The Kingdom’s commercial districts and farm areas have taken a beating as businesses continued to struggle to staff shops, supply vendor operations and produce farms in the wake of the Labor Ministry’s relentless crackdown on illegal workers.
Jeddah’s central vegetable market (Halaga), a key commercial hub that supplies the city’s markets with fresh produce, was hit Wednesday by two busloads of labor inspectors, who detained dozens of suspected undocumented workers, mostly from Yemen and Pakistan.
Inspectors checked hundreds of employees to determine their legal status during the three-hour operation.
“I was detained, but when I showed my iqama with my shop owner’s details, the police released me without any problem,” a Yemeni vegetable worker told Arab News.
The raids have had a direct impact on area markets, which have raised produce prices by as much as 100 percent. Farmers in Jazan, Baha, Taif and Asir also reported raids, which in turn have affected the flow of supplies to markets.
The Yemeni community, which is traditionally active in gold shops and general retail businesses, has been especially hard-hit, leading to further commercial disruptions.
Minimal staffing at other commercial venues, such as liquid propane centers, have disrupted propane supplies to Jeddah and Riyadh neighborhoods.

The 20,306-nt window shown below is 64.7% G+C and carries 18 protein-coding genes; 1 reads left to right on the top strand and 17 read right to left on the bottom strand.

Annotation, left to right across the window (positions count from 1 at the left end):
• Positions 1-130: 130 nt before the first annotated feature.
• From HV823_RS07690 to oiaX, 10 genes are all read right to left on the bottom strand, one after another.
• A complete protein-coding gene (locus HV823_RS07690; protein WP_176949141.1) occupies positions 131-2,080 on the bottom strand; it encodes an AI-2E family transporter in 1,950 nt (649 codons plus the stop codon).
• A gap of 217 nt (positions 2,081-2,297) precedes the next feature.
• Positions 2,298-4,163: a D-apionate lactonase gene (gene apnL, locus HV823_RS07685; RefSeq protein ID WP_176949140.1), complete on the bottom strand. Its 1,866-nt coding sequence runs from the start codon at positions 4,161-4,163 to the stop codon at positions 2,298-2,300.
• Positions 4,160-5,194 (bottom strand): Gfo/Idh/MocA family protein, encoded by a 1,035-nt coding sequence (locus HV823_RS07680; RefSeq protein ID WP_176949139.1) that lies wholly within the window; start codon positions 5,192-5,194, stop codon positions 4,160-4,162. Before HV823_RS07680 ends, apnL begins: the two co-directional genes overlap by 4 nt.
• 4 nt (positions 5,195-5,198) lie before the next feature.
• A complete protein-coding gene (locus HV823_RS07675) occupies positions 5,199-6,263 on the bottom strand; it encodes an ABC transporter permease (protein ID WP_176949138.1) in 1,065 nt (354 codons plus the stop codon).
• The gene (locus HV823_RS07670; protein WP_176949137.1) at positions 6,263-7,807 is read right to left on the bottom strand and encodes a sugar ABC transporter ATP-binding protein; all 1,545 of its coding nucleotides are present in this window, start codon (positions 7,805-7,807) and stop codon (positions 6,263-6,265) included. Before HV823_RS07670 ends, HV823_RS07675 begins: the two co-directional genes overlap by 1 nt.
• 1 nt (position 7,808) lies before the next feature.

Real estate experts, meanwhile, predicted that demand for commercial real estate was expected to drop by as much as 30 percent. Hamad bin Ali Al-Shuweir, chairman of the National Real Estate Committee at the Council of Saudi Chambers of Commerce and Industry, said workers are not bound by specific rental contracts, a matter that will have no significant impact on the residential sector.
Abdullah Al-Magluth, a researcher and real estate expert, however, said demand for rental offices and shops will fall, with some business owners already closing their doors or putting their property up for sale.
“The correction of foreign workers’ status has a positive outcome, but the negative impact will hit the commercial real estate sector by reducing the demand for shops and flats, in addition to other activities,” Al-Magluth said.
While Saudi small and medium business owners are reeling from the effects of the end of the amnesty period on Nov. 3 and the subsequent roundups of illegal workers, expatriate’s home countries are developing rehabilitation plans to accommodate migrants returning from the Kingdom.
In India, the Kerala state Cabinet established a program that encourages industrial, finance, agriculture, dairy, tourism, fisheries and labor sectors to assist returning workers to set up small businesses with capital investments of up to 2 million rupees.